UN Security Council: Prosecutor on International Criminal Court briefing on Darfur, Sudan

Ministry Statements & Speeches:

Statement delivered by Gerard van Bohemen, Permanent Representative of New Zealand to the United Nations, 29 June 2015.

We are deeply concerned about the situation in Darfur. As your report clearly illustrates Madame Prosecutor, the last six months has seen an increase in violence against civilians, including a significant increase in aerial bombardments and rape on a scale never previously seen in Darfur. Oftentimes this violence is committed by the Sudanese forces or associated militia and the most vulnerable – women, children and IDPs – are targeted.

Today we not only mark ten years since this Council heard the findings from the Commission of Inquiry and its ICC referral, but we also mark another sobering illustration of this crisis: today we have the highest number of IDPs from Darfur that we have seen in the last decade – 2.55 million.

This discussion today brings the Council face to face with the fact that one of its key decisions – the Darfur referral to the ICC – is not only being flouted by the key indictees but by States that have Rome Statute commitments, there has also been criticism of the referral by some other African members of this Organisation. This outcome – whatever its causes – is very bad for the Council and also for the ICC, for peace and for justice. This Council, and also the ICC and the AU (and their members), need to reflect very deeply about the longer term implications of this divide between the Court and key African states who were among the Courts’ strongest and earliest supporters.

This is also a crucial issue for the Assembly of States Parties who should look, beyond Darfur, at the state of these relationships.

For this Council, we need to reflect on the fact that the Darfur referral has led to a chain of events, with some aspects predictable and some not, resulting in the Court’s authority being reduced both within Africa and also more broadly. As a country that is a party to the Court’s Statute and committed to upholding the rule of law, New Zealand finds this situation very troubling.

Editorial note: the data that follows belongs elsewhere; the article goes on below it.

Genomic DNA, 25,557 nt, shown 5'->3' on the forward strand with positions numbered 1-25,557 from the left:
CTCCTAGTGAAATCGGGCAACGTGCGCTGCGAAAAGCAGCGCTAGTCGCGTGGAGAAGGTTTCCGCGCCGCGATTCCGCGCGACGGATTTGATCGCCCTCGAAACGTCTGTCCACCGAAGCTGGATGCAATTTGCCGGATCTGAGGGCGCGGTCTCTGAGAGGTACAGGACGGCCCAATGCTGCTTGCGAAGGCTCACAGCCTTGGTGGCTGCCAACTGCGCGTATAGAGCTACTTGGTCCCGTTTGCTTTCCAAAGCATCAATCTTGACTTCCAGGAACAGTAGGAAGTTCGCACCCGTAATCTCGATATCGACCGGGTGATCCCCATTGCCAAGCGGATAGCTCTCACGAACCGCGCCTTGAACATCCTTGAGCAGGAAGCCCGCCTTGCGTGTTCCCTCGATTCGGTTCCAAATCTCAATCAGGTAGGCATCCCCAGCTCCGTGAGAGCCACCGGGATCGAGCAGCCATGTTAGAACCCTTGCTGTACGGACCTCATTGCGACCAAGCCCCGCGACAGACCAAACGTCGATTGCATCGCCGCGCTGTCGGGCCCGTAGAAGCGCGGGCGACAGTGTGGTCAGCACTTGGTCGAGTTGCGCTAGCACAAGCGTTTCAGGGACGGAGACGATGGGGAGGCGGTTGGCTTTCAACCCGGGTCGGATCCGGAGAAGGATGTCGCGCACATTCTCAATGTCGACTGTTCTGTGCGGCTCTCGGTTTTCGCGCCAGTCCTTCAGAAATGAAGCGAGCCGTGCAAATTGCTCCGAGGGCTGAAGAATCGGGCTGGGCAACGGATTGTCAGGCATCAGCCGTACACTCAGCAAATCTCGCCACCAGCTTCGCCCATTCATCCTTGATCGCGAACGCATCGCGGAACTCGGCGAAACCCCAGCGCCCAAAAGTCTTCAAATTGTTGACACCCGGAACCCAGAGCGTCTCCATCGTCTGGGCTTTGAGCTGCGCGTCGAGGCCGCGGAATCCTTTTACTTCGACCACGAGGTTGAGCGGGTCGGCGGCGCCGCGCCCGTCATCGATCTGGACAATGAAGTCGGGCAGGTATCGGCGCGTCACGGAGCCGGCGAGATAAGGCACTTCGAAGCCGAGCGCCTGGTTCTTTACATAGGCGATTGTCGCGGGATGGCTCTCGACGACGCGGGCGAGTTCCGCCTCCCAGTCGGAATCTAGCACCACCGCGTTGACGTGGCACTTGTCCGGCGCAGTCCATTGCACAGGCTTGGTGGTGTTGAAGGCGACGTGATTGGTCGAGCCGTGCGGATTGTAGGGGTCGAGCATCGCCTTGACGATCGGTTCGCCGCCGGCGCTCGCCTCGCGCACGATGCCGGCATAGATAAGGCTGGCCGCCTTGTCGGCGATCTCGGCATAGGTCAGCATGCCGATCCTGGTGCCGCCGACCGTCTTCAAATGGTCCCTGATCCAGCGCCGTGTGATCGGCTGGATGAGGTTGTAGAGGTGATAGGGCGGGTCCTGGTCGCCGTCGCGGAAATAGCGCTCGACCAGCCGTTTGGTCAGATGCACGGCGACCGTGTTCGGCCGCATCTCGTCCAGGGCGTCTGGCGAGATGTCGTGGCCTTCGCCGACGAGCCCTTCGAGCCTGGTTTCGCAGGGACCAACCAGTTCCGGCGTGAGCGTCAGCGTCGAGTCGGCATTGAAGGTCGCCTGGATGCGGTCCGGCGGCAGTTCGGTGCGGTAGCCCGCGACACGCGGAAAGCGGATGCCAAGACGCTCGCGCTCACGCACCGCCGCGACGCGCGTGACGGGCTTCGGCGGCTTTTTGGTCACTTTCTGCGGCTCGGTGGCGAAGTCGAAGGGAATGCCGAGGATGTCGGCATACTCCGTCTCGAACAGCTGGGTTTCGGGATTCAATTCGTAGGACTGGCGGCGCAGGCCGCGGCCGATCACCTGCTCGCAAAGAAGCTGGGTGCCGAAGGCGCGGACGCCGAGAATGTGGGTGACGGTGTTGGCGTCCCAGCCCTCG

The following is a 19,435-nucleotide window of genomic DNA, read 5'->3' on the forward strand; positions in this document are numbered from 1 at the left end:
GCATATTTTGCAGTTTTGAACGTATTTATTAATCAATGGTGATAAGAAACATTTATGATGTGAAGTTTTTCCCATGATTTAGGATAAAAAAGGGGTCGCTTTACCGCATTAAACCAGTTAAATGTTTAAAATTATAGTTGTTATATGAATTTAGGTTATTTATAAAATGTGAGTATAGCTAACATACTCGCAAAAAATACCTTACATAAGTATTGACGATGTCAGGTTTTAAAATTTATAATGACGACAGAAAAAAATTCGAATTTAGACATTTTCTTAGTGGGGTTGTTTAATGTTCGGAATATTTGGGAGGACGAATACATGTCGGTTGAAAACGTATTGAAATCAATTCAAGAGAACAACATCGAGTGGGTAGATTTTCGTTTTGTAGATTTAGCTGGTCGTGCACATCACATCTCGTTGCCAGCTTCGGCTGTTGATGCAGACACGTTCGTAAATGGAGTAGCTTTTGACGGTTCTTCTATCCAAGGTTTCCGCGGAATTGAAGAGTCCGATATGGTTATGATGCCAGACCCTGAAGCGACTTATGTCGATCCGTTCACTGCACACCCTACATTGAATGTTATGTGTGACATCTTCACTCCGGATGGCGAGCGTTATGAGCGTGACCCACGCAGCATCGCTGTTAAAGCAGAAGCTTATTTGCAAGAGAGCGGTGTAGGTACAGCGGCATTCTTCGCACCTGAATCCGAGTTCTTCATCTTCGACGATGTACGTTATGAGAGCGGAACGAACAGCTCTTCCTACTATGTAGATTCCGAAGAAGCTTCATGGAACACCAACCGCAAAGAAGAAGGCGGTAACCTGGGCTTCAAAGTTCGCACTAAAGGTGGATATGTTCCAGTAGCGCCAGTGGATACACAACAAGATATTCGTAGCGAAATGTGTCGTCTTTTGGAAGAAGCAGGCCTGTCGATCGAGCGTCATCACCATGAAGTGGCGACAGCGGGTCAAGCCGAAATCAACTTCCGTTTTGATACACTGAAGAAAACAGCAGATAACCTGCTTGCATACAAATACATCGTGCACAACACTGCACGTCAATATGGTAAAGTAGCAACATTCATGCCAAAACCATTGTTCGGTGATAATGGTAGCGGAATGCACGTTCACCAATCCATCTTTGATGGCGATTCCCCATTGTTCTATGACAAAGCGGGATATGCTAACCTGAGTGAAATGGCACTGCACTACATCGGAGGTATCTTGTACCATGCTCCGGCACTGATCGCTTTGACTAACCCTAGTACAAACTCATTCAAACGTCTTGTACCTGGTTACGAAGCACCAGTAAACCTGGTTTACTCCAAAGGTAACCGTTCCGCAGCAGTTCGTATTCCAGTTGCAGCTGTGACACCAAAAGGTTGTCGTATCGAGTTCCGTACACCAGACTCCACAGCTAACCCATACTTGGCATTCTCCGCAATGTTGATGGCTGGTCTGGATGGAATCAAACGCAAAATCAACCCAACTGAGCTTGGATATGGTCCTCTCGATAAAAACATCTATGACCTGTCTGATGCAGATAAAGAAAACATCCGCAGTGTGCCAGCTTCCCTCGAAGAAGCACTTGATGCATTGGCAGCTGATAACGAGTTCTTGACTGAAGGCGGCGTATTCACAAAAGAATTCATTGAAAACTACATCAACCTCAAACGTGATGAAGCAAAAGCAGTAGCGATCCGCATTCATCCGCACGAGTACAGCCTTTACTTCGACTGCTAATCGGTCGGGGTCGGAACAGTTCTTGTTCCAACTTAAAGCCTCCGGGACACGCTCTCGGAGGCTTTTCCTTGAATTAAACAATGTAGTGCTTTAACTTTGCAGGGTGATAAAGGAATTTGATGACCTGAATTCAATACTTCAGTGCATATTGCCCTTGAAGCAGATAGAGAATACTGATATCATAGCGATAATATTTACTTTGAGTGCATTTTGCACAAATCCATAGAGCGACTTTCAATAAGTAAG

We consider that the Council needs to reflect carefully before using its referral power. While referring a situation to the Court may satisfy an immediate objective, if there is no genuine commitment from the Council to support the implementation of that referral, the longer term consequences can be very negative.

The status quo presents challenges for the effectiveness and credibility of both the Council and the Court. The existence of these challenges does not diminish the gravity of the crimes or the need for accountability, nor do they justify inaction. We need to work in a careful and considered way to overcome these challenges, including in the context of referrals. This will not be an easy or a short process but we believe it needs to be done.

In the case of the Darfur referral, Sudan’s non-compliance with the Council’s referral to the ICC is, as we know, not an isolated incident. There are a range of UNSC interventions in Darfur, and in fact across Sudan, and Khartoum’s non-compliance or, at best, sporadic acquiescence, is a systemic challenge to them all.

In relation to UNAMID, this was highlighted in the Peace Operations Review, which refers to UNAMID o as a Mission that is a “mere shadow of its original purpose” because parties undermine its presence through restrictions on its ability to operate. While we hope that this morning’s renewal of the UNAMID mandate will allow the establishment of a new and more cooperative relationship between UNAMID and the Government of Sudan, the past 10 years has been a sad history of studied non-cooperation by the Government. The same story can be seen, even more patently, in relation to sanctions which have, since the outset, been heavily frustrated by Sudan.

The backdrop to all of these challenges is an extremely serious humanitarian crisis in Darfur, with record numbers of IDPs and widespread human rights violations.

After ten years of the Council failing to make in-roads with the Government of Sudan or deescalating the crisis in Darfur, it is the relationship with Khartoum that we should focus on. The Council needs to think hard about how it can change the paradigm with Khartoum. And, equally, Khartoum needs to think deeply about the relationship it wants with the international community, starting with this Council.


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